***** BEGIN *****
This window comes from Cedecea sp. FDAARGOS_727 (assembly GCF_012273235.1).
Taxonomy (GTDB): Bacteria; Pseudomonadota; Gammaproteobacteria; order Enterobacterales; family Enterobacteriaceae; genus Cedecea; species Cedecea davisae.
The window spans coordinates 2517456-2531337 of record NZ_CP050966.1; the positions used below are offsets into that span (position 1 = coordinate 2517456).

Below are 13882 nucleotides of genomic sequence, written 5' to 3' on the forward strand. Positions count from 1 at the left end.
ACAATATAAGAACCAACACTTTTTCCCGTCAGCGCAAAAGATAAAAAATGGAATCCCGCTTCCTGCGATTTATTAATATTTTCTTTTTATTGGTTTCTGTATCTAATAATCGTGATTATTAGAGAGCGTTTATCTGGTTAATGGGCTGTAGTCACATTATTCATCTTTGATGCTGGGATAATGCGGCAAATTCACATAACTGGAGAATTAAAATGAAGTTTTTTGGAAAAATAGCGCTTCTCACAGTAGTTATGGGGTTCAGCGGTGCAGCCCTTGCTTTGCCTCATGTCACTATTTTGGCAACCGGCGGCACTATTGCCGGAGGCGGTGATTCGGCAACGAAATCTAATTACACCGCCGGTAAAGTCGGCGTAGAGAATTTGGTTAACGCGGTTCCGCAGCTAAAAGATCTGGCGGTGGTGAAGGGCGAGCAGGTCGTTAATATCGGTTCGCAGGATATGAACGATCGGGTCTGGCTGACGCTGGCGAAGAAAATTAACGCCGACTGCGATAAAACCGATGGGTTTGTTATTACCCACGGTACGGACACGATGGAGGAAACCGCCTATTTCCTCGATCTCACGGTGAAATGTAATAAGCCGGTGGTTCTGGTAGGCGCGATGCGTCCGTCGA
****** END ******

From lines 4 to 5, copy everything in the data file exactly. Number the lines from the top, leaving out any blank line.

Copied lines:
Below are 13882 nucleotides of genomic sequence, written 5' to 3' on the forward strand. Positions count from 1 at the left end.
ACAATATAAGAACCAACACTTTTTCCCGTCAGCGCAAAAGATAAAAAATGGAATCCCGCTTCCTGCGATTTATTAATATTTTCTTTTTATTGGTTTCTGTATCTAATAATCGTGATTATTAGAGAGCGTTTATCTGGTTAATGGGCTGTAGTCACATTATTCATCTTTGATGCTGGGATAATGCGGCAAATTCACATAACTGGAGAATTAAAATGAAGTTTTTTGGAAAAATAGCGCTTCTCACAGTAGTTATGGGGTTCAGCGGTGCAGCCCTTGCTTTGCCTCATGTCACTATTTTGGCAACCGGCGGCACTATTGCCGGAGGCGGTGATTCGGCAACGAAATCTAATTACACCGCCGGTAAAGTCGGCGTAGAGAATTTGGTTAACGCGGTTCCGCAGCTAAAAGATCTGGCGGTGGTGAAGGGCGAGCAGGTCGTTAATATCGGTTCGCAGGATATGAACGATCGGGTCTGGCTGACGCTGGCGAAGAAAATTAACGCCGACTGCGATAAAACCGATGGGTTTGTTATTACCCACGGTACGGACACGATGGAGGAAACCGCCTATTTCCTCGATCTCACGGTGAAATGTAATAAGCCGGTGGTTCTGGTAGGCGCGATGCGTCCGTCGA